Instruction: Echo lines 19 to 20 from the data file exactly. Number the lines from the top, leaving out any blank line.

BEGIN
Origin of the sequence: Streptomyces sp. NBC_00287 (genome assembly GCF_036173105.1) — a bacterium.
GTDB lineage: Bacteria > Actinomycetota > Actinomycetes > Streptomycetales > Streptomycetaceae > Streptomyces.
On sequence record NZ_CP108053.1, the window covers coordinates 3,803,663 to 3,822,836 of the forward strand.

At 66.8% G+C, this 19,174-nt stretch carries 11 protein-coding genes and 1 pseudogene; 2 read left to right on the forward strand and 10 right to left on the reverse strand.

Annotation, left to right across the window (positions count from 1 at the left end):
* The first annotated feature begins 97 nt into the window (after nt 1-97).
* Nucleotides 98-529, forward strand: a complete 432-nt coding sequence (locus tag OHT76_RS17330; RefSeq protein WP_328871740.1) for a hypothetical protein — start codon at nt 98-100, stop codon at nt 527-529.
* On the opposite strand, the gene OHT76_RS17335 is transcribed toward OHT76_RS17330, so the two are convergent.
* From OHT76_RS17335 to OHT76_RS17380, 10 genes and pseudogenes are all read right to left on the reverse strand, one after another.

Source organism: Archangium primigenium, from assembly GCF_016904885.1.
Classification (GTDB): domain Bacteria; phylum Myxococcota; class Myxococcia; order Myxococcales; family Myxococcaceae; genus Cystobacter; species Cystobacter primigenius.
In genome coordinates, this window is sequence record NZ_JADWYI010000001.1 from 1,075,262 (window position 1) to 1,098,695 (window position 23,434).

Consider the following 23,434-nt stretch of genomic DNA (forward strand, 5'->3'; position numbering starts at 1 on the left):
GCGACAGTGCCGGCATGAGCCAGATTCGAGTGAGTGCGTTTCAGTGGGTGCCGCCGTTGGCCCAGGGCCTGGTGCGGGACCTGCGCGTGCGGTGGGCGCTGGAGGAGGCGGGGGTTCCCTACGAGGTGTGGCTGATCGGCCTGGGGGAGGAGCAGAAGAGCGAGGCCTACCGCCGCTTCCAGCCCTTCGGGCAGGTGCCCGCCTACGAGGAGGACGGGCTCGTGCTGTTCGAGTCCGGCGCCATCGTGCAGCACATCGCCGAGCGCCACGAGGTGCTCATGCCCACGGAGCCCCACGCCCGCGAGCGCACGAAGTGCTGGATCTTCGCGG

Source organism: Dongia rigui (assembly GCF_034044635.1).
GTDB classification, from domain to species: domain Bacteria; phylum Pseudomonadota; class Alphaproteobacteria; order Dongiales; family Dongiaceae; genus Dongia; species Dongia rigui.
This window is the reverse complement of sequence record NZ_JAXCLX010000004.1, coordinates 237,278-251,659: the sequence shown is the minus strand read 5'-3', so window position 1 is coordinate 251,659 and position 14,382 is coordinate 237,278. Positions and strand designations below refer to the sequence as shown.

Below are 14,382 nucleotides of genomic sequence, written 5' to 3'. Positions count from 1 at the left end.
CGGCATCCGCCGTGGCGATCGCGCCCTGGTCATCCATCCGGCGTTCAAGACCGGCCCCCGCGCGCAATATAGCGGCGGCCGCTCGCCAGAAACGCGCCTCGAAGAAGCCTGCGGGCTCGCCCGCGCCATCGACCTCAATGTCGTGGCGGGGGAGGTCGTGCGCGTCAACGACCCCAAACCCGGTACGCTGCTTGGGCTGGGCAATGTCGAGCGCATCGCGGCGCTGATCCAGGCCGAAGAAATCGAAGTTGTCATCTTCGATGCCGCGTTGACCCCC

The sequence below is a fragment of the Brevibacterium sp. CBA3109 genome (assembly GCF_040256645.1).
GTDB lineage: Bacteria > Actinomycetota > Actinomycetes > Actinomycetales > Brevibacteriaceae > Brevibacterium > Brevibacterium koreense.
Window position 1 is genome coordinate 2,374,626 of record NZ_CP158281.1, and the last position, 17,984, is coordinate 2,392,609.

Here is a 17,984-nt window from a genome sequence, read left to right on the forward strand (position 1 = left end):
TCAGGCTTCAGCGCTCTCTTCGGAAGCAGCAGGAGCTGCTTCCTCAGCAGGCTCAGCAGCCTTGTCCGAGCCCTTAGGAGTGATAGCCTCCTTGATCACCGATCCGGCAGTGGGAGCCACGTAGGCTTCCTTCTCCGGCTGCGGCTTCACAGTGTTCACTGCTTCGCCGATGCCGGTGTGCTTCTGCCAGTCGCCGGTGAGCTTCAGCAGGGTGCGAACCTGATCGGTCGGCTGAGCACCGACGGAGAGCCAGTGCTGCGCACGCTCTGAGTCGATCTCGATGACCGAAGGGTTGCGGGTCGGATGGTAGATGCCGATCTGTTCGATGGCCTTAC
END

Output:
CGGCATCCGCCGTGGCGATCGCGCCCTGGTCATCCATCCGGCGTTCAAGACCGGCCCCCGCGCGCAATATAGCGGCGGCCGCTCGCCAGAAACGCGCCTCGAAGAAGCCTGCGGGCTCGCCCGCGCCATCGACCTCAATGTCGTGGCGGGGGAGGTCGTGCGCGTCAACGACCCCAAACCCGGTACGCTGCTTGGGCTGGGCAATGTCGAGCGCATCGCGGCGCTGATCCAGGCCGAAGAAATCGAAGTTGTCATCTTCGATGCCGCGTTGACCCCC

The sequence below is a fragment of the Brevibacterium sp. CBA3109 genome (assembly GCF_040256645.1).